A forest community is rooted (no pun) in its soil. And the rich northern hardwood forest, as its name suggests, has nutrient-rich soil that supports a highly-productive forest dominated by sugar maple, but also including white ash, basswood, sweet birch, bitternut hickory, black cherry, yellow birch, hophornbeam, butternut, and sometimes American beech. The rich northern hardwood forest supports a wide variety of non-tree species as well, including the easily-identifiable "indicator species" of blue cohosh, maidenhair fern, wild leek and duchman's breeches.
Left to its own devices, as in any other ecosystem, the flora in the rich northern hardwood forest balance in to a supportive companionship - a co-beneficial relationship - that, in part through its support of fauna, helps it resist pests and disease. Think companion planting in your garden - same concept. In other words, when the rich northern hardwoods forest contains its ideal suite of trees, it operates at its healthiest and most resilient level. When one or more species are selectively cut, or selectively planted, it doesn't. Health is good, obviously. And resiliency is what any living system needs to cope with change - including forests and climate change.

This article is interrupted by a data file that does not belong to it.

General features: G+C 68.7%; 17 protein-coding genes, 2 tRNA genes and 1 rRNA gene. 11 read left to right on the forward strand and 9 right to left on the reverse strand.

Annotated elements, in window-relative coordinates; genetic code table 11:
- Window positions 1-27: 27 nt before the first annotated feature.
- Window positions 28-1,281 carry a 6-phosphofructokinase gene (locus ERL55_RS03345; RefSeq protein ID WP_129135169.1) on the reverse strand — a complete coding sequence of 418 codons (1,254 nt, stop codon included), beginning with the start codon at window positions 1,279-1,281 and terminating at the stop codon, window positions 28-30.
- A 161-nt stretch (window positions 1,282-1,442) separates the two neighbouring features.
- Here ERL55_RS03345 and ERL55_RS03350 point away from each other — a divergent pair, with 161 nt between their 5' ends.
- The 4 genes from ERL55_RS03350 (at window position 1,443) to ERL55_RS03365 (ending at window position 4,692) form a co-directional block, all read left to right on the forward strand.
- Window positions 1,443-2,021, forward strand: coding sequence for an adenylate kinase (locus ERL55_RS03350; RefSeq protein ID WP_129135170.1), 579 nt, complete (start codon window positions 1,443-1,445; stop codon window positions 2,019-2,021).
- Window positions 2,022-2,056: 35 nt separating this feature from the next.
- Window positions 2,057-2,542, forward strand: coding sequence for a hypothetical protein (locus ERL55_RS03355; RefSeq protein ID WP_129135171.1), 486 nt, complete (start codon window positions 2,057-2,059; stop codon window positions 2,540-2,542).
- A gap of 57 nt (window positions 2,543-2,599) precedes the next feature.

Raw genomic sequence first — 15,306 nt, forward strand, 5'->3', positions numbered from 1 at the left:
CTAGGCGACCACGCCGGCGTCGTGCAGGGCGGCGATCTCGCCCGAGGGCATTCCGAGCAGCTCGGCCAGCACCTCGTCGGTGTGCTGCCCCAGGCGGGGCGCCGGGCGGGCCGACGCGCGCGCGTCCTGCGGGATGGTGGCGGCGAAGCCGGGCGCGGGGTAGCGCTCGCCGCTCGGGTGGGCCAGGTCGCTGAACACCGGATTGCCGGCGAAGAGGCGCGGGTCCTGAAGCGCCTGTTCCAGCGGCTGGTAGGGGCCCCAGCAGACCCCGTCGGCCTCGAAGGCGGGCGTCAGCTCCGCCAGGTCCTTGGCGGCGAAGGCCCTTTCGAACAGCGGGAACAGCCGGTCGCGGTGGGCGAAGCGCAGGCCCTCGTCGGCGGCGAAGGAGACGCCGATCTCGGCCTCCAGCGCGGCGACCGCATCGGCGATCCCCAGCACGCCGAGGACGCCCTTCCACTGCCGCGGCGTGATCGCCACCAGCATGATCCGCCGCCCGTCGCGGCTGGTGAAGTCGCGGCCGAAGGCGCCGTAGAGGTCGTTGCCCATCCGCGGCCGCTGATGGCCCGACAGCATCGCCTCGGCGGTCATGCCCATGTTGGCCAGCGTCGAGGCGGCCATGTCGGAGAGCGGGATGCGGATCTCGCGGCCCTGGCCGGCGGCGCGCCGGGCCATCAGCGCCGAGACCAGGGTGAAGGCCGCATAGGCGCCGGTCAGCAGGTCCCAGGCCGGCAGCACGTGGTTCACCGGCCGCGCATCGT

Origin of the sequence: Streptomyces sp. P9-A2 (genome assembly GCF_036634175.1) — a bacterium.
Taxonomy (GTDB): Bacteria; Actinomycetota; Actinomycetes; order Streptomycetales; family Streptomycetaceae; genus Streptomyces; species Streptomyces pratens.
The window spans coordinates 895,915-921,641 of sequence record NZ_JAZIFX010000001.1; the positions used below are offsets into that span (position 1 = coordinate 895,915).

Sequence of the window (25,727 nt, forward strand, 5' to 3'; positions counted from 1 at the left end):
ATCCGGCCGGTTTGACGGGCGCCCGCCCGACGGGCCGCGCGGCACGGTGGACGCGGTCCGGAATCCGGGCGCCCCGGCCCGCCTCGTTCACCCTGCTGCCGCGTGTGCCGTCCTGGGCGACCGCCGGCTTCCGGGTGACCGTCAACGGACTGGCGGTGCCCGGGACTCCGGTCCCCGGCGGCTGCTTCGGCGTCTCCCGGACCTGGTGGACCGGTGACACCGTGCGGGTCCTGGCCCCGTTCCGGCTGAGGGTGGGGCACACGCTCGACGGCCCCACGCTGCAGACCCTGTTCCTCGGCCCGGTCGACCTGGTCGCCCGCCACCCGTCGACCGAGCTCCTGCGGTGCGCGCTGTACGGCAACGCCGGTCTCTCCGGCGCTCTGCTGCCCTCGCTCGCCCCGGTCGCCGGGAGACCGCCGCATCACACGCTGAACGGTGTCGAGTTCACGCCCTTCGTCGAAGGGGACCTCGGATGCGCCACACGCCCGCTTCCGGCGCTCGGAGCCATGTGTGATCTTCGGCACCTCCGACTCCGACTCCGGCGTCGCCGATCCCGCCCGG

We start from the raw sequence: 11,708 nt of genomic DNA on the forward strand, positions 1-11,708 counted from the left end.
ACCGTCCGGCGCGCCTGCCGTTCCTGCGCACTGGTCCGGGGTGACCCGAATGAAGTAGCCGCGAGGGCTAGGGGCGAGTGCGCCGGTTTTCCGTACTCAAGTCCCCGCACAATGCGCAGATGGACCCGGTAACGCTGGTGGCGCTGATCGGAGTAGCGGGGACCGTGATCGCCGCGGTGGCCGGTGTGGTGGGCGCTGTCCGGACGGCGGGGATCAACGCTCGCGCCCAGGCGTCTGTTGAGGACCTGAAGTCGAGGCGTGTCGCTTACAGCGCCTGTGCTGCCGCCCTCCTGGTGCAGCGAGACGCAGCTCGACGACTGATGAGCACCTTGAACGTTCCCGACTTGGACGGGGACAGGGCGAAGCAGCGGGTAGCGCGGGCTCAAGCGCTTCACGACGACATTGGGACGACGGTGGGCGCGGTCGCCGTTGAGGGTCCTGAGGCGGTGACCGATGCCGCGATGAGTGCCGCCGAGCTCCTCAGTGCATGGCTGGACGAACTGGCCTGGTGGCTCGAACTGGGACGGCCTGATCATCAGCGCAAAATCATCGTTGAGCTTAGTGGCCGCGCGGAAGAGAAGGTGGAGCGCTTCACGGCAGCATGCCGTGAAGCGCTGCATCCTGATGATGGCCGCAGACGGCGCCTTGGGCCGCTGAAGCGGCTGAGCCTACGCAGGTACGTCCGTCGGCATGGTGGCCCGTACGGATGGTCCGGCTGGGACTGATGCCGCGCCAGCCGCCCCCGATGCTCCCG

So, this means that your job as custodian of your forest is to figure out which sub-type of northern hardwood forest you live in, figure out if you have the ideal proportion of the ideal species of trees on your forest, and, if not, selectively cut, plant and/or cultivate so that you do. Easy, right?
Not, really. No. Finding out what sub-type you have will take some research, and the true answer lies in analysis of the soil, notes Nancy. And do you know how to take a statistically significant survey of the number of each tree species you have? Because I don't. Not to mention that foresters tend to work on the 250-acre level, so goodness knows whether a five, ten, or twenty-five acre plot of land can even be analyzed this way. I didn't even want to ask.